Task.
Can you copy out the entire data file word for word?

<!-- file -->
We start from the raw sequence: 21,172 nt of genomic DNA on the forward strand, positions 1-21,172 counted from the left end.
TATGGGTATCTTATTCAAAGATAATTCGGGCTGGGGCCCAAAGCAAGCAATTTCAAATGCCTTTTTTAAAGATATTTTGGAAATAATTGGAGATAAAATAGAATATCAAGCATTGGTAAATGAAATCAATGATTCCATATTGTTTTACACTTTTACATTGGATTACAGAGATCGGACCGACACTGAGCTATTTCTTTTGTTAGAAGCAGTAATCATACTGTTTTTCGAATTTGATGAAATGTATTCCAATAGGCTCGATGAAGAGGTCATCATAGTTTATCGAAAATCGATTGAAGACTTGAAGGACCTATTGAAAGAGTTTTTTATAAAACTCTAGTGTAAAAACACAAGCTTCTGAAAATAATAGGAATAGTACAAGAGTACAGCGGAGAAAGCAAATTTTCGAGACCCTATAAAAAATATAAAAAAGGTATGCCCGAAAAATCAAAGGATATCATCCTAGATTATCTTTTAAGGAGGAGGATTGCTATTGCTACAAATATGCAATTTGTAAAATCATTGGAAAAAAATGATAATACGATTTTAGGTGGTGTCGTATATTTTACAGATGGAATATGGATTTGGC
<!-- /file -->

We start from the raw sequence: 21,172 nt of genomic DNA on the forward strand, positions 1-21,172 counted from the left end.
TATGGGTATCTTATTCAAAGATAATTCGGGCTGGGGCCCAAAGCAAGCAATTTCAAATGCCTTTTTTAAAGATATTTTGGAAATAATTGGAGATAAAATAGAATATCAAGCATTGGTAAATGAAATCAATGATTCCATATTGTTTTACACTTTTACATTGGATTACAGAGATCGGACCGACACTGAGCTATTTCTTTTGTTAGAAGCAGTAATCATACTGTTTTTCGAATTTGATGAAATGTATTCCAATAGGCTCGATGAAGAGGTCATCATAGTTTATCGAAAATCGATTGAAGACTTGAAGGACCTATTGAAAGAGTTTTTTATAAAACTCTAGTGTAAAAACACAAGCTTCTGAAAATAATAGGAATAGTACAAGAGTACAGCGGAGAAAGCAAATTTTCGAGACCCTATAAAAAATATAAAAAAGGTATGCCCGAAAAATCAAAGGATATCATCCTAGATTATCTTTTAAGGAGGAGGATTGCTATTGCTACAAATATGCAATTTGTAAAATCATTGGAAAAAAATGATAATACGATTTTAGGTGGTGTCGTATATTTTACAGATGGAATATGGATTTGGC